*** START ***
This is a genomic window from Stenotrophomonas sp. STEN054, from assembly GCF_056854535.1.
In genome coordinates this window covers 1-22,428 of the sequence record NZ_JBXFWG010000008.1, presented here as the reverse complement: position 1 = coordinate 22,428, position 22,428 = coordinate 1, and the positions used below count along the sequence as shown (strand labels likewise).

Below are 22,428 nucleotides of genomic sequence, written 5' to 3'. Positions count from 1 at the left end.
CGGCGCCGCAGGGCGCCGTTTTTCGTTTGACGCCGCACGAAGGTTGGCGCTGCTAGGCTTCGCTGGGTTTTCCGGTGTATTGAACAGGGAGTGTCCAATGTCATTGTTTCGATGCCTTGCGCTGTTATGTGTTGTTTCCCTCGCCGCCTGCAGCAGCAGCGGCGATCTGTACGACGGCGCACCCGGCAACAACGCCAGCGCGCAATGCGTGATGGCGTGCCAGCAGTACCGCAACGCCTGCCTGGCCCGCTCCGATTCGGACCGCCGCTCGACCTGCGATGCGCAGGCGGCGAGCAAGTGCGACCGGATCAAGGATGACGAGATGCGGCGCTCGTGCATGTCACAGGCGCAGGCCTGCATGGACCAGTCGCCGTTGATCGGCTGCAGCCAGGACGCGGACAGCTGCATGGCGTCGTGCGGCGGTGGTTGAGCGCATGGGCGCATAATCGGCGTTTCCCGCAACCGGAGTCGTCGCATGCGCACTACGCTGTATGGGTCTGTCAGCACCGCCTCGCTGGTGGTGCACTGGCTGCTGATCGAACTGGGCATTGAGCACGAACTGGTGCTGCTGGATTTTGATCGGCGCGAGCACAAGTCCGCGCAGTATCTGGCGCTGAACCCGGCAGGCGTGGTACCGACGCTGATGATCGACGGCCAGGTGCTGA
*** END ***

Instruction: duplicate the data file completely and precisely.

This is a genomic window from Stenotrophomonas sp. STEN054, from assembly GCF_056854535.1.
In genome coordinates this window covers 1-22,428 of the sequence record NZ_JBXFWG010000008.1, presented here as the reverse complement: position 1 = coordinate 22,428, position 22,428 = coordinate 1, and the positions used below count along the sequence as shown (strand labels likewise).

Below are 22,428 nucleotides of genomic sequence, written 5' to 3'. Positions count from 1 at the left end.
CGGCGCCGCAGGGCGCCGTTTTTCGTTTGACGCCGCACGAAGGTTGGCGCTGCTAGGCTTCGCTGGGTTTTCCGGTGTATTGAACAGGGAGTGTCCAATGTCATTGTTTCGATGCCTTGCGCTGTTATGTGTTGTTTCCCTCGCCGCCTGCAGCAGCAGCGGCGATCTGTACGACGGCGCACCCGGCAACAACGCCAGCGCGCAATGCGTGATGGCGTGCCAGCAGTACCGCAACGCCTGCCTGGCCCGCTCCGATTCGGACCGCCGCTCGACCTGCGATGCGCAGGCGGCGAGCAAGTGCGACCGGATCAAGGATGACGAGATGCGGCGCTCGTGCATGTCACAGGCGCAGGCCTGCATGGACCAGTCGCCGTTGATCGGCTGCAGCCAGGACGCGGACAGCTGCATGGCGTCGTGCGGCGGTGGTTGAGCGCATGGGCGCATAATCGGCGTTTCCCGCAACCGGAGTCGTCGCATGCGCACTACGCTGTATGGGTCTGTCAGCACCGCCTCGCTGGTGGTGCACTGGCTGCTGATCGAACTGGGCATTGAGCACGAACTGGTGCTGCTGGATTTTGATCGGCGCGAGCACAAGTCCGCGCAGTATCTGGCGCTGAACCCGGCAGGCGTGGTACCGACGCTGATGATCGACGGCCAGGTGCTGA